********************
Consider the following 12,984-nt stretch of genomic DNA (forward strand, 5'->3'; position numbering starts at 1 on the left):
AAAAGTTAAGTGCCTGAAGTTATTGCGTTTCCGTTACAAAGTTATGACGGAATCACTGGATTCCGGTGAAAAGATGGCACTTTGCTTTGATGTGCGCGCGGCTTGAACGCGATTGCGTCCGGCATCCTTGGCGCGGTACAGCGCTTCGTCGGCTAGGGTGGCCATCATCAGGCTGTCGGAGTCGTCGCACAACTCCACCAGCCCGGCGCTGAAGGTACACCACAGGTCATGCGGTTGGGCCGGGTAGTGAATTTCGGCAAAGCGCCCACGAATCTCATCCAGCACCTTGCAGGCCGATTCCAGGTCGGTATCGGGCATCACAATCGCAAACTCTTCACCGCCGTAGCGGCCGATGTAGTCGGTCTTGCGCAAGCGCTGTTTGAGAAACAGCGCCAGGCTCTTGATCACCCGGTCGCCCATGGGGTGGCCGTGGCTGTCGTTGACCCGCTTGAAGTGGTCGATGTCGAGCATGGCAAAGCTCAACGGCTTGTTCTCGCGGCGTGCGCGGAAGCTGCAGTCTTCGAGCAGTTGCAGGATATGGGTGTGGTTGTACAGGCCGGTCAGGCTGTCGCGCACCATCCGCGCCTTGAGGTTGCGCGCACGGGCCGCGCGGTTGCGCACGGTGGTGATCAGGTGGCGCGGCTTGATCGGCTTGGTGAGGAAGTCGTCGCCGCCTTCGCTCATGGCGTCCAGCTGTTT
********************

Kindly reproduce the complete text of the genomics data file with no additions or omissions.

Consider the following 12,984-nt stretch of genomic DNA (forward strand, 5'->3'; position numbering starts at 1 on the left):
AAAAGTTAAGTGCCTGAAGTTATTGCGTTTCCGTTACAAAGTTATGACGGAATCACTGGATTCCGGTGAAAAGATGGCACTTTGCTTTGATGTGCGCGCGGCTTGAACGCGATTGCGTCCGGCATCCTTGGCGCGGTACAGCGCTTCGTCGGCTAGGGTGGCCATCATCAGGCTGTCGGAGTCGTCGCACAACTCCACCAGCCCGGCGCTGAAGGTACACCACAGGTCATGCGGTTGGGCCGGGTAGTGAATTTCGGCAAAGCGCCCACGAATCTCATCCAGCACCTTGCAGGCCGATTCCAGGTCGGTATCGGGCATCACAATCGCAAACTCTTCACCGCCGTAGCGGCCGATGTAGTCGGTCTTGCGCAAGCGCTGTTTGAGAAACAGCGCCAGGCTCTTGATCACCCGGTCGCCCATGGGGTGGCCGTGGCTGTCGTTGACCCGCTTGAAGTGGTCGATGTCGAGCATGGCAAAGCTCAACGGCTTGTTCTCGCGGCGTGCGCGGAAGCTGCAGTCTTCGAGCAGTTGCAGGATATGGGTGTGGTTGTACAGGCCGGTCAGGCTGTCGCGCACCATCCGCGCCTTGAGGTTGCGCGCACGGGCCGCGCGGTTGCGCACGGTGGTGATCAGGTGGCGCGGCTTGATCGGCTTGGTGAGGAAGTCGTCGCCGCCTTCGCTCATGGCGTCCAGCTGTTT